India has always leaned heavily on sterilisation, neglecting other methods of birth control
Oasked if she knows about spacing N BEING methods like intra uterine device (iud) or contraceptive pills, Takhatpur survivor Rina Patel answered in the negative.She also said that no one counselled her at the camp about side effects and post-operation precautions after sterilisation. (See ‘Sterilisation overdrive’.)
Overemphasis on sterilisation has its roots in the policy followed by India since 1952 when it became the first nation to adopt an official family planning programme. A United Nations Advisory Mission visited India in 1965 and persuaded the government to fix targets for widespread use of iuds.The next year, the government set up a department of family planning within the health ministry. While iuds did not become popular, India embarked on a targetdriven, camp-based approach. Incentives in the form of money and goods like transistors were offered to sterilisation candidates.
The first camp was organised in 1970 in Ernakulam, Kerala, for vasectomies. Other parts of the country followed and in 1970-71, nearly 1.3 million vasectomies took place in India. During Emergency, scores of men were coerced into vasectomy. Addressing the joint conference of the Association of Physicians in India in January 1976, then prime minister Indira Gandhi said, “We must now act decisively and bring down the birth rate... Some personal rights have to be held in abeyance for the human rights of the nation.” Nearly 6.5 million men were sterilised by the end of 1977.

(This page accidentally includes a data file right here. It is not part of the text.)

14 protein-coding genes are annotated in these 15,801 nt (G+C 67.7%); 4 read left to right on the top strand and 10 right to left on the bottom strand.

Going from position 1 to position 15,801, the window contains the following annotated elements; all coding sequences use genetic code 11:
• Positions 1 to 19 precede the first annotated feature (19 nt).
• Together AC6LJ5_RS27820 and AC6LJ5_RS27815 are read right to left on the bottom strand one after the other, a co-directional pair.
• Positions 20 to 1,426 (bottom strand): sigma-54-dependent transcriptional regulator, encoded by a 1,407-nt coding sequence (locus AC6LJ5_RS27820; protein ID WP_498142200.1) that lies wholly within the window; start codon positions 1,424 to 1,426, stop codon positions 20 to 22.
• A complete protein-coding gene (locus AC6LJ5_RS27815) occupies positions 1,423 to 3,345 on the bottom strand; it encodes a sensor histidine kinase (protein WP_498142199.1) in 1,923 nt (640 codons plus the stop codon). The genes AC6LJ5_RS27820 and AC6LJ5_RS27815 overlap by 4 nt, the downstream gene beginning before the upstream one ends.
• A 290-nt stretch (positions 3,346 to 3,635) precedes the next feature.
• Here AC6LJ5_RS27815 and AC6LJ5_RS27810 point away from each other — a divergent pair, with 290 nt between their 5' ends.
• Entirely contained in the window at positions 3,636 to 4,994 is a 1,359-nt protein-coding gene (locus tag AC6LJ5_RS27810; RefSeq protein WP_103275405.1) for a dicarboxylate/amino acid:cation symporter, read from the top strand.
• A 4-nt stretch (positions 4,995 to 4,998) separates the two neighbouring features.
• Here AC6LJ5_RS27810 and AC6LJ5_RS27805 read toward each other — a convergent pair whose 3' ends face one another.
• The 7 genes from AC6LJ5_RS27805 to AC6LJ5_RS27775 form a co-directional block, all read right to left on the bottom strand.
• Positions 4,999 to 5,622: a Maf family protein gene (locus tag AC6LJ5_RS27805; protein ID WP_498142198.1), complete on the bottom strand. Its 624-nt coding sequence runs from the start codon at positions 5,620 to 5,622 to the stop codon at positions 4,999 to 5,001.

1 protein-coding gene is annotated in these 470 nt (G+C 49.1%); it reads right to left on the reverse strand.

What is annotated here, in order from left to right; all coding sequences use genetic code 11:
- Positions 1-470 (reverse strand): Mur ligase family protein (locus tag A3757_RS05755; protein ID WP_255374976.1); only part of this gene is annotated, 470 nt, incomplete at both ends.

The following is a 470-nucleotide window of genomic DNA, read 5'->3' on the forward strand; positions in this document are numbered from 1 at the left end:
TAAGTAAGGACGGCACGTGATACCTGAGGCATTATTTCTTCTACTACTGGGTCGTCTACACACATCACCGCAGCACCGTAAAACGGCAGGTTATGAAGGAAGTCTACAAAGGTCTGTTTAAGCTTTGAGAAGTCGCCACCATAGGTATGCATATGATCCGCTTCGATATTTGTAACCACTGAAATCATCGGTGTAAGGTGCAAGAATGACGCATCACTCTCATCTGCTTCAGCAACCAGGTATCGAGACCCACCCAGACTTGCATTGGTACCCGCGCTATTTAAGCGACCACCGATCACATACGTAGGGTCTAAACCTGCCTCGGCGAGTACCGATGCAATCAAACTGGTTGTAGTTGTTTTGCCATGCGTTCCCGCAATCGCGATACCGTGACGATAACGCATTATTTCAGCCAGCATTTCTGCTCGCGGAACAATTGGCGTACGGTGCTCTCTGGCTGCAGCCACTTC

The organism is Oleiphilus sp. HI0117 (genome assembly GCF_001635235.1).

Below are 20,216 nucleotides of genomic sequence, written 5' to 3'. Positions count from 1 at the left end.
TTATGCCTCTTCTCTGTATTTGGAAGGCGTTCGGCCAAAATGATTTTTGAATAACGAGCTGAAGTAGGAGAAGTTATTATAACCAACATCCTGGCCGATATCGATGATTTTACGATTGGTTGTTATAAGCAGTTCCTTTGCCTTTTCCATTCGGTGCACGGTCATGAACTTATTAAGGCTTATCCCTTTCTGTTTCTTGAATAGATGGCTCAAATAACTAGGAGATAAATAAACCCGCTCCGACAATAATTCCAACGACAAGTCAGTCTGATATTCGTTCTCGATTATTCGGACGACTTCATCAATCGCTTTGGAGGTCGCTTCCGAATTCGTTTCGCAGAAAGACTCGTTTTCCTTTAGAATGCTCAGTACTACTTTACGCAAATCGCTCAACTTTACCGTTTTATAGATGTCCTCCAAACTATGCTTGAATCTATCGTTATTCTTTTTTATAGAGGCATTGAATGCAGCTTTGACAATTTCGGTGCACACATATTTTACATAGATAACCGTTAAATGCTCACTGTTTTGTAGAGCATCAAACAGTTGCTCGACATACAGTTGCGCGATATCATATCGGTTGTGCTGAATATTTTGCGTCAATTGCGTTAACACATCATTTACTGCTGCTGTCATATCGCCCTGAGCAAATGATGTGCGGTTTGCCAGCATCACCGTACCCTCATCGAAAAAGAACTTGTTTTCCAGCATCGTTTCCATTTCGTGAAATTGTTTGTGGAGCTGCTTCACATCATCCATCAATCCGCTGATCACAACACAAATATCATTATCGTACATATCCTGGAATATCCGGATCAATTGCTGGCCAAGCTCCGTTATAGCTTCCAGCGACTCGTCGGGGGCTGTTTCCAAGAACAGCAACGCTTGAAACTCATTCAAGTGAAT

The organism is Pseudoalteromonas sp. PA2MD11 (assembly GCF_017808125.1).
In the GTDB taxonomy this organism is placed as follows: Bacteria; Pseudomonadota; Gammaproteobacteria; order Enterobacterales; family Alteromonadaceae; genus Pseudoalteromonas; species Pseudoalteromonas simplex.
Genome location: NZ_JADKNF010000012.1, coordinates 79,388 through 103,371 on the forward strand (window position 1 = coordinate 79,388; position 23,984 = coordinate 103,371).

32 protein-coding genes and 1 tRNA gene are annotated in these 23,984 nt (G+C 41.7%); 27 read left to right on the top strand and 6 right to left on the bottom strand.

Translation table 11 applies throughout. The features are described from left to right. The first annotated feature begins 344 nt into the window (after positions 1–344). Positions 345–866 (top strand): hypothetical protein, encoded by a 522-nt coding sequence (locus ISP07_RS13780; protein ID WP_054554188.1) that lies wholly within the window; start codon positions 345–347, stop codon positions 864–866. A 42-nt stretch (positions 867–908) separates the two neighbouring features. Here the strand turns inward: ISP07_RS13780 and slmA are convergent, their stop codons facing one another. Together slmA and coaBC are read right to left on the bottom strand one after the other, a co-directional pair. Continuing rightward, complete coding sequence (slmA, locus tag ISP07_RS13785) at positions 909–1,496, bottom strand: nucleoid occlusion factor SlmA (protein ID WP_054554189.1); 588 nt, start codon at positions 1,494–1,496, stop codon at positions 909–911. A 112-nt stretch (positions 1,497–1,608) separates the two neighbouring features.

Gandhi had to pay a price after 1,774 sterilisation-related deaths and her party lost the elections after the Emergency. “The lesson learnt was: don’t touch the men.And then, the focus shifted to women,” says Mohan Rao, professor of public health at Jawaharlal Nehru University in Delhi.
The department of family planning was also renamed department of family welfare to make it sound more agreeable. Following a spurt in female sterilisations and irregularities in operations, the ministry issued guidelines for sterilisation.By the late 1990s the